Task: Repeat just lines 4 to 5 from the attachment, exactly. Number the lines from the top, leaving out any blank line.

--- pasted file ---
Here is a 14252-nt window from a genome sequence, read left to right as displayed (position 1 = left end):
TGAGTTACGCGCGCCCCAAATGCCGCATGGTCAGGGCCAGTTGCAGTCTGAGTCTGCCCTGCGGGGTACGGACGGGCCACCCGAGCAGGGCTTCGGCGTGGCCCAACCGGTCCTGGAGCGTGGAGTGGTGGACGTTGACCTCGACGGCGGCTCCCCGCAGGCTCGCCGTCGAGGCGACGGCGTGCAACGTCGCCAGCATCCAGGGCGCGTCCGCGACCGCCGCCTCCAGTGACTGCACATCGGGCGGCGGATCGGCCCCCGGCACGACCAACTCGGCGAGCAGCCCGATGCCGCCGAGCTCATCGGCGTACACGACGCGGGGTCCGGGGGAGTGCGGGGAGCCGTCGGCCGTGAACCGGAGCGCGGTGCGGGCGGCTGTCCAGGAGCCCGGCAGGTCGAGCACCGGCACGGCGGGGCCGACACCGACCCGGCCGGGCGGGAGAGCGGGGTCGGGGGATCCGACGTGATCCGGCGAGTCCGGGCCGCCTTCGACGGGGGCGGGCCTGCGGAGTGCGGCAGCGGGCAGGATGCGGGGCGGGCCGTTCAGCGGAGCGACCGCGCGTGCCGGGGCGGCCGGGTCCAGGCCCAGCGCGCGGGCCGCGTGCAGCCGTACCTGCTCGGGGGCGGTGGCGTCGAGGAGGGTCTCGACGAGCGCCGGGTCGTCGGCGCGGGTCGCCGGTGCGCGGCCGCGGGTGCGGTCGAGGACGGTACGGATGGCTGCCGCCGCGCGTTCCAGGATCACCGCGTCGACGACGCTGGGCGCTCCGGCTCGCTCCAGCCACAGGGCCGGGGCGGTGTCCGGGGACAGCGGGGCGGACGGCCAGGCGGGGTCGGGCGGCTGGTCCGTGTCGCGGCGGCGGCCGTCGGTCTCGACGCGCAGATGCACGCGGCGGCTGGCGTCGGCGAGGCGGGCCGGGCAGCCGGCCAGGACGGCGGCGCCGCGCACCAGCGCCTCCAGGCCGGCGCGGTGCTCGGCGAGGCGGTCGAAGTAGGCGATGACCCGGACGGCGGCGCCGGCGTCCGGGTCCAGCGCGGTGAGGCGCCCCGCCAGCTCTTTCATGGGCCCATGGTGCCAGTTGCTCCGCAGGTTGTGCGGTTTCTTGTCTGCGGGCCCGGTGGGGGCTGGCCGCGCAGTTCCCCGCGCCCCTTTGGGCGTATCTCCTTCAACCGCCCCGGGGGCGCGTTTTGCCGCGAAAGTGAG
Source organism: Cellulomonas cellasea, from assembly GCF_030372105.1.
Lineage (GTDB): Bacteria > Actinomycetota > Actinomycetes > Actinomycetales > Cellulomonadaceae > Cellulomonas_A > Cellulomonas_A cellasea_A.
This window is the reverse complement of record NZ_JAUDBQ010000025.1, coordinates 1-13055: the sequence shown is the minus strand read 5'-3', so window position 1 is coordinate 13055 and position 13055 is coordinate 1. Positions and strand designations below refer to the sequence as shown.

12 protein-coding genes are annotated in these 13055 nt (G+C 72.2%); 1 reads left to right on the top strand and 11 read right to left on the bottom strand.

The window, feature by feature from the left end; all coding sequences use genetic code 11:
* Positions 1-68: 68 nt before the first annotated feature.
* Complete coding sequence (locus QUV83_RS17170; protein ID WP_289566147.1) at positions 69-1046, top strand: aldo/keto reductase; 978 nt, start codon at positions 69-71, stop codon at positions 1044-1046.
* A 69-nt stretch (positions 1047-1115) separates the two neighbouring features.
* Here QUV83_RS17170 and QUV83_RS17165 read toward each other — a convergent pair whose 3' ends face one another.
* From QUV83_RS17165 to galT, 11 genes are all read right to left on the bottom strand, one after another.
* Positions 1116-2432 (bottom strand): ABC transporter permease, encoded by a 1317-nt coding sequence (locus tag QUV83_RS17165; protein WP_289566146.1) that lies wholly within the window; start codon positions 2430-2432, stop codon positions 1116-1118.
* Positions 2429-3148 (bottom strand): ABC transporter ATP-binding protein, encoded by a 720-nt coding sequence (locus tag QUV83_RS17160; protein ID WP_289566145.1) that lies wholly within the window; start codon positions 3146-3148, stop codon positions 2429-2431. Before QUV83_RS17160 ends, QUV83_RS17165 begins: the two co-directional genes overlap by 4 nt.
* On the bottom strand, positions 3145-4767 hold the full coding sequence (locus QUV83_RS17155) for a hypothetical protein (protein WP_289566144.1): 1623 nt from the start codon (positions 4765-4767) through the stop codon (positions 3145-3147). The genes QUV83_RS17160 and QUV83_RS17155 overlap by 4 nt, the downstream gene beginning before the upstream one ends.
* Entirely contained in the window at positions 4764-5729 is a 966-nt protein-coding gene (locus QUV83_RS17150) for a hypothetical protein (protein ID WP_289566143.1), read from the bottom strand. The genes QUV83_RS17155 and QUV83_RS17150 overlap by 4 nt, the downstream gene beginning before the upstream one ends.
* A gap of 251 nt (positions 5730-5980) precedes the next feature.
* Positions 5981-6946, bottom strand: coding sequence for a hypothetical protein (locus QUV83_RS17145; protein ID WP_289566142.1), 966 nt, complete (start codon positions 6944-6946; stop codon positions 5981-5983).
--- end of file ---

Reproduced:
Lineage (GTDB): Bacteria > Actinomycetota > Actinomycetes > Actinomycetales > Cellulomonadaceae > Cellulomonas_A > Cellulomonas_A cellasea_A.
This window is the reverse complement of record NZ_JAUDBQ010000025.1, coordinates 1-13055: the sequence shown is the minus strand read 5'-3', so window position 1 is coordinate 13055 and position 13055 is coordinate 1. Positions and strand designations below refer to the sequence as shown.